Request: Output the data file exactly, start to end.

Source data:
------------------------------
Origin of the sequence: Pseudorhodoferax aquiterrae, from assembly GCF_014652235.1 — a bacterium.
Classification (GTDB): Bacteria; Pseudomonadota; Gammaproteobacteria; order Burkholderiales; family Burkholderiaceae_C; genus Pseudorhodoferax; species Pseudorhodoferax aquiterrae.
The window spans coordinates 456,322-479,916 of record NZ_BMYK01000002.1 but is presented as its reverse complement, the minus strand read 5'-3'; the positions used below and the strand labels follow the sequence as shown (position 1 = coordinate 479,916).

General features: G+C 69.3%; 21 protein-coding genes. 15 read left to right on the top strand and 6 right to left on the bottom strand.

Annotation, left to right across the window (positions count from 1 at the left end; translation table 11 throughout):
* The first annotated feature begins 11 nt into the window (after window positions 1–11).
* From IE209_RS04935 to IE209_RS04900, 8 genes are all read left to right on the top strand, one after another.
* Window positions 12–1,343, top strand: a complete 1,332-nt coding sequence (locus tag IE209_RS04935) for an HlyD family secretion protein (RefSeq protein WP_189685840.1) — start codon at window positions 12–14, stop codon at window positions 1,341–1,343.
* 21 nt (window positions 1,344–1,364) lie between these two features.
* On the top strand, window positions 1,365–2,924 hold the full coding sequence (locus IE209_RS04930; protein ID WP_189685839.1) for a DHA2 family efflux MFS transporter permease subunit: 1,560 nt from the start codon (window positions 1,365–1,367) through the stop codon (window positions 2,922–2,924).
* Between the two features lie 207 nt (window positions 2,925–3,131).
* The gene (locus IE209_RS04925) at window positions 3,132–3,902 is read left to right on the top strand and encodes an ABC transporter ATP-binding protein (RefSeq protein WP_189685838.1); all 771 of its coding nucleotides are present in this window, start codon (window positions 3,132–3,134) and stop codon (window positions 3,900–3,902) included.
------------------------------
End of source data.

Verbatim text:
Origin of the sequence: Pseudorhodoferax aquiterrae, from assembly GCF_014652235.1 — a bacterium.
Classification (GTDB): Bacteria; Pseudomonadota; Gammaproteobacteria; order Burkholderiales; family Burkholderiaceae_C; genus Pseudorhodoferax; species Pseudorhodoferax aquiterrae.
The window spans coordinates 456,322-479,916 of record NZ_BMYK01000002.1 but is presented as its reverse complement, the minus strand read 5'-3'; the positions used below and the strand labels follow the sequence as shown (position 1 = coordinate 479,916).

General features: G+C 69.3%; 21 protein-coding genes. 15 read left to right on the top strand and 6 right to left on the bottom strand.

Annotation, left to right across the window (positions count from 1 at the left end; translation table 11 throughout):
* The first annotated feature begins 11 nt into the window (after window positions 1–11).
* From IE209_RS04935 to IE209_RS04900, 8 genes are all read left to right on the top strand, one after another.
* Window positions 12–1,343, top strand: a complete 1,332-nt coding sequence (locus tag IE209_RS04935) for an HlyD family secretion protein (RefSeq protein WP_189685840.1) — start codon at window positions 12–14, stop codon at window positions 1,341–1,343.
* 21 nt (window positions 1,344–1,364) lie between these two features.
* On the top strand, window positions 1,365–2,924 hold the full coding sequence (locus IE209_RS04930; protein ID WP_189685839.1) for a DHA2 family efflux MFS transporter permease subunit: 1,560 nt from the start codon (window positions 1,365–1,367) through the stop codon (window positions 2,922–2,924).
* Between the two features lie 207 nt (window positions 2,925–3,131).
* The gene (locus IE209_RS04925) at window positions 3,132–3,902 is read left to right on the top strand and encodes an ABC transporter ATP-binding protein (RefSeq protein WP_189685838.1); all 771 of its coding nucleotides are present in this window, start codon (window positions 3,132–3,134) and stop codon (window positions 3,900–3,902) included.